How to make ROADS and RIVERS

Tutorial – Making Roads and Rivers

There are many ways to make roads and rivers for your tabletop.Some make them simply out of cut pieces of cloth or felt.Others go to extreme lengths and build them right into their custom tabletop.

We’re going to show you our way of making scatter terrain dirt roads and rivers .. modular pieces that can be placed on any table and arranged in whatever way you wish.

Materials Needed :

·MDF cut into appropriate widths and lengths

·Joint Compound/Spackle

·Spatula

·Fine gravel/Ballast

·Paints : 2-3 shades of brown, 2-3 shades of blue, dark green, black, primer.

·Gloss varnish (We use Americana Triple Thick gloss varnish)

·Flock

Procedure :

Roads

Step 1 : Preparing a base

Cut your MDF boards into appropriate widths and lengths.As we are focusing on the 28mm scale we will give measurements for t hat, but you can easily scale up or down for another scale of miniature.

For WW2 roads we use 3 inch widths with lengths of 6 inches and 12 inches.You can also cut out a couple of curved pieces and Y sections to add more options.For pathways we use 1 to 1.5 inch widths in the same 6 and 12 inch lengths.

Step 2 : Adding texture

Add the fine gravel or ballast to your joint compound until you get a nice texture.Don’t overdo it or you’ll never be able to spread it out properly.Just add enough that you will have a bumpy gravely texture.

Spread this mixture onto your MDF boards with your spatula until it’s a nice even surface, about 2mm thick (too thick and it will crack too much as it dries, not to mention it will take forever to dry).

At this point you may want to add wheel tracks or tank tracks to the surface.For wheel tracks just drag a thin piece of wood or plastic through the compound along the length of the piece, being careful not to scrape it all off.

Let this dry overnight.

Step 3 : Priming

Prime the entire piece and let it dry for a couple of hours.

Step 4 : Adding colour

Paint your base colour onto the piece.Usually you’ll use a darkish brown, but you can decide what looks best for your board.

If you want to add a dark wash that will sink into any recesses to add depth, now is the time to do so.

On top of this you will lightly brush on a highlight colour to add some variation to the piece.

You may want to add another very light drybrush of an even lighter colour as one last step.

Step 5 : Flocking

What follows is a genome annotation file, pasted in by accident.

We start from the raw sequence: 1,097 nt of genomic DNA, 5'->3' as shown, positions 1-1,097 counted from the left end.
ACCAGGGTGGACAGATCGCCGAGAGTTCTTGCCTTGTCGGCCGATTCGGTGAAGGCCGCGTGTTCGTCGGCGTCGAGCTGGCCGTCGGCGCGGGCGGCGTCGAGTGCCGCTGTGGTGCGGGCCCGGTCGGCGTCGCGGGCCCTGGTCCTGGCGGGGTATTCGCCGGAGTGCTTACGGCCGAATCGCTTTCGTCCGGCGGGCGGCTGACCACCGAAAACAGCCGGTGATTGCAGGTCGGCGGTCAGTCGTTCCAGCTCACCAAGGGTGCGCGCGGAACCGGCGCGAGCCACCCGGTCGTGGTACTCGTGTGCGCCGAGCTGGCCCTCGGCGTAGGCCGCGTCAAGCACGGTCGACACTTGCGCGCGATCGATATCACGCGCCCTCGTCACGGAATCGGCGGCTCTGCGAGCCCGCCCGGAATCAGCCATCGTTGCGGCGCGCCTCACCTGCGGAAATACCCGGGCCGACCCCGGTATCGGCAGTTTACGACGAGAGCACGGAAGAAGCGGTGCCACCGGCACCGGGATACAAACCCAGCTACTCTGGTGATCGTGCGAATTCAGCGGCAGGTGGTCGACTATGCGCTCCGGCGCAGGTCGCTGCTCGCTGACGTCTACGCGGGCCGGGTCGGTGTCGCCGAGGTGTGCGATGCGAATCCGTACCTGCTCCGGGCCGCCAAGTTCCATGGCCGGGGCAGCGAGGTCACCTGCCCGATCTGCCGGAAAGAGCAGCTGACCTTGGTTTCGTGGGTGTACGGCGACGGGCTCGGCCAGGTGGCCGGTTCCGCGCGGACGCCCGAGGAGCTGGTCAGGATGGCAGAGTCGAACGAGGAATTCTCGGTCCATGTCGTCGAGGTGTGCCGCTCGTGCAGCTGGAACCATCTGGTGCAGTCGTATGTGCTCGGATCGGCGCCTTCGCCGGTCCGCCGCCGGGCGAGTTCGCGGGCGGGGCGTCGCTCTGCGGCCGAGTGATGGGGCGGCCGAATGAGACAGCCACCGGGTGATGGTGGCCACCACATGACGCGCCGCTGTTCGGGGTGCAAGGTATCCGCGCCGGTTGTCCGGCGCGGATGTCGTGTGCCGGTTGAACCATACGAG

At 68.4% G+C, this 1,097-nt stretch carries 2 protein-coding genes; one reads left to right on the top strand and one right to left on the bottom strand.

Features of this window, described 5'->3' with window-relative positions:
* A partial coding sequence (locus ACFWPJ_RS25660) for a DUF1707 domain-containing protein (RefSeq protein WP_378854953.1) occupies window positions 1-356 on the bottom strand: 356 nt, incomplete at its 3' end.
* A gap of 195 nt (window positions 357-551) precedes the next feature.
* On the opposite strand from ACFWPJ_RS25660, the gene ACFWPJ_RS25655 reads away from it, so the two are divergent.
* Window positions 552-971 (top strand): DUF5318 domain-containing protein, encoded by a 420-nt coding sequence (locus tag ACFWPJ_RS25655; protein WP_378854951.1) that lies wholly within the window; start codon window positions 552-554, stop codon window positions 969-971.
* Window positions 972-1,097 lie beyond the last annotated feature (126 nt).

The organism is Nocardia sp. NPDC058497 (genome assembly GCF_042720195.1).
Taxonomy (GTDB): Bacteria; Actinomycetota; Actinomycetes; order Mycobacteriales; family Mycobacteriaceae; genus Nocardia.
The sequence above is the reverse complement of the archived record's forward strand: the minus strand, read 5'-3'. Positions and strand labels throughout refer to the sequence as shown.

Add some grass flocking to the sides of the road, if appropriate.

Step 6 : Protecting the piece

Coat the entire piece with a gloss varnish to protect it.When dry, spray lightly with matte varnish to knock the shine down.

Rivers

Step 1 : Preparing a base

As with roads, the first step is to cut out your MDF bases into appropriate lengths and widths. For 28mm scale we suggest 4 inch widths and lengths of 6 and 12 inches.

You will also want a couple of Y sections and 45 degree turns.

Map these out on a piece of paper first so you can figure out the angles, as these can be difficult especially on the curves to get your pieces lining up evenly.

Step 2 : Making the riverbanks

Place a line of joint compound along the edges of your pieces, about 1/2 inch in on either LONG side (do not put any on the short sides as this is where the river flows through). Make these lines about 1/2 inch wide by 1/4 inch tall. This will form your river bank.

For variety you may want to make some wavey sections of riverbank so that your rivers are not perfectly straight. Of course, this is completely up to personal taste.

Allow your joint compound to dry thoroughly!

Step 3 : Priming

Prime your terrain piece and allow to dry.

Step 4 : Colouring the riverbanks

Paint your riverbanks a nice earthy colour to match the rest of your terrain. Use a dark brown base, followed by a drybrushing of a lighter shade of brown. You can then use a very light drybrush of tan to pick up the small highlights.

Step 5 : Giving your river colour and depth

Paint your river! This is a multi stage painting process that you will probably need several paintbrushes to do, as we are painting over each stage while it is still wet (and acrylics dry fairly fast, so you don’t want to move too slow on this stage).

Make sure you have your various river colours ready. We recommend a medium-dark green, dark blue, medium-light blue and black as a minimum.

Paint your medium/dark green colour at the edges of the river right up to the banks.

While still wet, add the medium/light blue mixing it into the green about 1/2 way towards the bank, while moving closer to the center of the river.

Now add the dark blue mixing it about 1/2 way into the lighter blue and moving right to the center of the river.

Last paint on a small bit of black right at the center of the river making sure it mixes well with the dark blue.

For all of these stages don’t make straight lines but blur and squiggle the edges. Using these stages you should have a sense of depth and movement in your river.

Step 6 : Making the water shine

Now that your paints have dried, brush on a layer of your gloss varnish. Allow this to dry completely.

You will repeat this step until you have the amount of shine you want. Usually 2-3 times depending on the varnish you are using.

Step 7 : Flocking the riverbanks

Add some grass, reeds and bushes to your riverbanks depending on your personal preferences.

Your rivers are now complete!

Join the Forum discussion on this post